05 January 2018


“At 6:15 am, Thursday, 24 April 1890 the alarm was sounded . . . “many wounded”

“A neighbor on Second Street said he saw the smoke issuing from the drying room at an earlier hour, but thought it nothing unusual . . . “

“The destruction of the Unicorn Silk Mill, the loss of of five lives and wounding many citizens will be long remembered by the peoples of Catasauqua with sadness and regret.”

“The funeral of George Paff, one of the victims of the Catasauqua fire, took place Wednesday afternoon . . .”

In my posts dated, 27 April 2016, Grandma, a Little Cooperation . . . Please, and 30 April 2017, In Plain Sight, I learned WHO Eva – my Great Grandmother –  is.  And, WHO George PFAFF is and what his relationship is to me.  To read the other posts in this history mystery series follow these links.  Grandma isn't Playing Nice! . . . On Either Side; and The Grandparents are Out of Control!  And, Having Way Too Much Fun!!

Who is Eva PFAFF?  Eva is the daughter of Louisa MILHEIM and George M PFAFF, the step-daughter of Oscar Ramer, the mother of Catherine Louise STARR and my maternal Great Grandmother. 

Eva was born 24 January 1889 in Hokendauqua, Lehigh County, Pennsylvania to Louisa MILHEIM and George M PFAFF.  She was baptized at St Paul’s Lutheran Church, Howertown Road, Catasauqua, Lehigh County, Pennsylvania, 6 months later on 24 June 1889.1  While the baptismal record lists the parents, it does not record the father’s first name, but does record the mother’s full name. In discussing this with the research staff at the Lehigh County Historical Society; Lehigh Valley Heritage Museum, this would seem to indicate that the parents were not married.  24 June 1889 - Baptsim - Eva E PfaffThe sponsor was Mrs. Annie Faust. 

Sadly, Eva’s father, George M PFAFF  died prematurely as a young man just shy of 22 years of age, in April 1889.  Eva never knew her father; her mother, Louisa, married Oscar Ramer three years later, on 31 May 1892.  Oscar Ramer was the only father Eva ever knew; the only Grandfather her daughter, Catherine STARR ever knew; and the only Great Grandfather, Catherine’s children ever knew.  So we can now see where the confusion entered the “family tree.”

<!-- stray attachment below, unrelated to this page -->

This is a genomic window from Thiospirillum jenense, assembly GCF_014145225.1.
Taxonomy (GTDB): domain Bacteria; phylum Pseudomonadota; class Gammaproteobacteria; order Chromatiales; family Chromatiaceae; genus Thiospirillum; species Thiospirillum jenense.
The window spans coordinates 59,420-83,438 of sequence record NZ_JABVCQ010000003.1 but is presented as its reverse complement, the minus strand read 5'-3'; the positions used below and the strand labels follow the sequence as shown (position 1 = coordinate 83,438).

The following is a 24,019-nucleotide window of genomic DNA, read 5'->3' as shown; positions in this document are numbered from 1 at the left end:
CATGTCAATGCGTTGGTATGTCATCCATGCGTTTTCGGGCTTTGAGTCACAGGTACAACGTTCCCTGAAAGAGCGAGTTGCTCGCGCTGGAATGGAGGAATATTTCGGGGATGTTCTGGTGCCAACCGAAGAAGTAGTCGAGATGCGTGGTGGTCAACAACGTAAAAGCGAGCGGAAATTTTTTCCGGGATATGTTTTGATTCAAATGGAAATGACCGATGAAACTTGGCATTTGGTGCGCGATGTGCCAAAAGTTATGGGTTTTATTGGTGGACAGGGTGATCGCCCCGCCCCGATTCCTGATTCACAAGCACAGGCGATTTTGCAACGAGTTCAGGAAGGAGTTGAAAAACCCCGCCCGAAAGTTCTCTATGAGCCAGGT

There are only four documents that actually record Eva’s maiden name as PFAFF; two of which also provide her father’s name.. .

1900 - US Federal Census - Eva Pfaff 2The 1900 US Federal Census2 records Eva PFAFF living with her maternal Grandparents Charles and Mary Ann MILHEIM in Whitehall, Lehigh County, Pennsylvania.

Eva’s 18 May 1911 marriage license3 records her maiden name as Eva E PFAFF and also records her parents as George and Louisa PFAFF.

Note, neither I, nor the local genealogist I hired, Richard Musselman, nor the Assistant Curator at the Lehigh County Historical Society; Lehigh Valley Heritage Museum could find any marriage record of Louisa MILHEIM and George M PFAFF.  I don’t believe they were ever married..

18 May 1911 - Marriage License - Bill Starr
20 May 1911 - Marriage Announcement - Eva PfaffThe wedding announcement4 which ran in the Allentown, Morning Star 20 May 1911, announced that George E W STARR and Miss Ev[e] PFAFF were quietly married. 

Note, that the wedding announcement states “Mr. Pfaff is a clerk at the Penn Junction of the P & R R R.”  The Mr. “Pfaff” referred to is incorrect; my Great Grandfather, George E W STARR  was a clerk and in the employ of the P & R R R.

5 January 1959 - Death Certificate  - Eva RamerEva’s death certificate.5 Eva’s daughter, my Grandmother, Catherine (nee STARR) Kriebel was the informant.  Catherine provided Eva’s parents as Geo. MILHEIM and Louisa PFAFF.  Poor Grandmom.  I can only imagine the feeling of loss at losing a beloved parent; in her grief Catherine mixed up her grandparents surnames.  The names should read . . . Father’s Name: Geo. PFAFF and Mother’s Maiden Name: Louisa MILHEIM.